Locating percussion and harps in boxes adjacent to the stage gave the sound a full effect. Amplified surround sound was, sparingly thank goodness, used. It didn’t really work. Just a gimmick.

John Deathridge, a writer and Wagner expert, did a deft job polishing up the libretto. He brought it up to date while avoiding ugly slang. The surtitles were barely necessary. A litmus test for English language ENO.

The cast was well balanced. John Relyea, portrayed the conflicted Wotan perfectly; Leigh Melrose was a suitably agitated Alberich; Madeleine Shaw, a sceptical Fricka; and John Findon, the put upon Mime. The full cast can be found here.

Shout out for Erda, Christine Rice. The Goddess of the Earth has a small, but influential part. The English mezzo-soprano is Wotan’s link with the world below. She sang lusciously – to Fricka’s extreme annoyance.

If you are a hard-line, traditional Wagner fan and favour the Nordic hero approach, this ENO The Rhinegold is clearly not for you. But your dilemma is, you are unlikely to find any of the Ring Cycle’s four operas satisfying your taste anywhere. No-one is doing the shouty-helmet thing these days.

The last traditionalist effort I recall is a Metropolitan Opera  production pre Covid. Director, Robert Lepage’s infamous setting, with the ever moving 24 clanking piano-key set was spectacular, but cost $35m to mount. And, apparently the set is now unusable, rusting away in warehouses in Canada.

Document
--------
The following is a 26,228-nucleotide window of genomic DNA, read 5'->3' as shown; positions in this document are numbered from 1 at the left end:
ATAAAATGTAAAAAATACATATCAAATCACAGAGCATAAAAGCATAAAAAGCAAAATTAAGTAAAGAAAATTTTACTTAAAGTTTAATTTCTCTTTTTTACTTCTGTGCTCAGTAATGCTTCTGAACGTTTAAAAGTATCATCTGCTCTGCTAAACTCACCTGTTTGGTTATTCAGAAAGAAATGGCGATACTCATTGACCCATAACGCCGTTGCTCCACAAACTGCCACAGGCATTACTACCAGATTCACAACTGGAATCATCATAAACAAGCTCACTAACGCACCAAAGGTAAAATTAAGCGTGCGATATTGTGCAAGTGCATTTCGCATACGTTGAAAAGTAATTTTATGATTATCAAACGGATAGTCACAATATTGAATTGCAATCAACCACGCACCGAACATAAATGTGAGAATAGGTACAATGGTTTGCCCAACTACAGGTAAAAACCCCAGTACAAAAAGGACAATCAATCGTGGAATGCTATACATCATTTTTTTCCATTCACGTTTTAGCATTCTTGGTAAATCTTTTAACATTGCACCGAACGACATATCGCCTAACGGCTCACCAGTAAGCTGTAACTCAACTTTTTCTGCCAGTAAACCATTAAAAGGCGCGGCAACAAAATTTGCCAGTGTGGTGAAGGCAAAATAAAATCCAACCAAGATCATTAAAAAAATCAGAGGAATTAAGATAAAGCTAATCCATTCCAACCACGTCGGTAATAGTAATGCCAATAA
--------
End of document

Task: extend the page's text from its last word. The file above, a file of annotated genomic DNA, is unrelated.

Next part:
The days of such extravagant productions are done. ENO’s intelligent approach is an inevitable response whenever The Ring is to be performed as a full cycle. This ENO production set out as a joint effort with the Met, but the recent Arts Council axe applied to ENO’s budget has put paid to that.

It is a terrible loss. The joint venture – as with Philp Glass’ Akhnaten – promised so much and was a feather in ENO’s cap. A well-deserved international endorsement.

It beggars belief that a well-run opera company, capable of producing work of this originality and quality, is facing the chop, albeit delayed. I looked carefully around The Coliseum. Almost full capacity at a matinee performance on a Sunday afternoon. That’s a real benchmark of ENO’s success.

The seemingly endless cascade of fluttering coloured origami, winking in the spotlights, eventually petered out, leaving a thick, reflecting carpet on the stage. Later, I asked Dominic Haddock, ENO’s overworked Head of Philanthropy, what on earth they did with the rainbow mountain after each performance. He solemnly explained that it was gathered up carefully for recycling,

But, of course, it could not be used again by ENO for future rainbows. For the simple reason that all the colours had mixed. No-one at ENO with time to rake through the pile. Ominously, ENO has a buyer who deals in scrap rainbows. Examine your next set of Christmas decorations carefully. This year you could be festooning that family Christmas tree with pure RhineBling.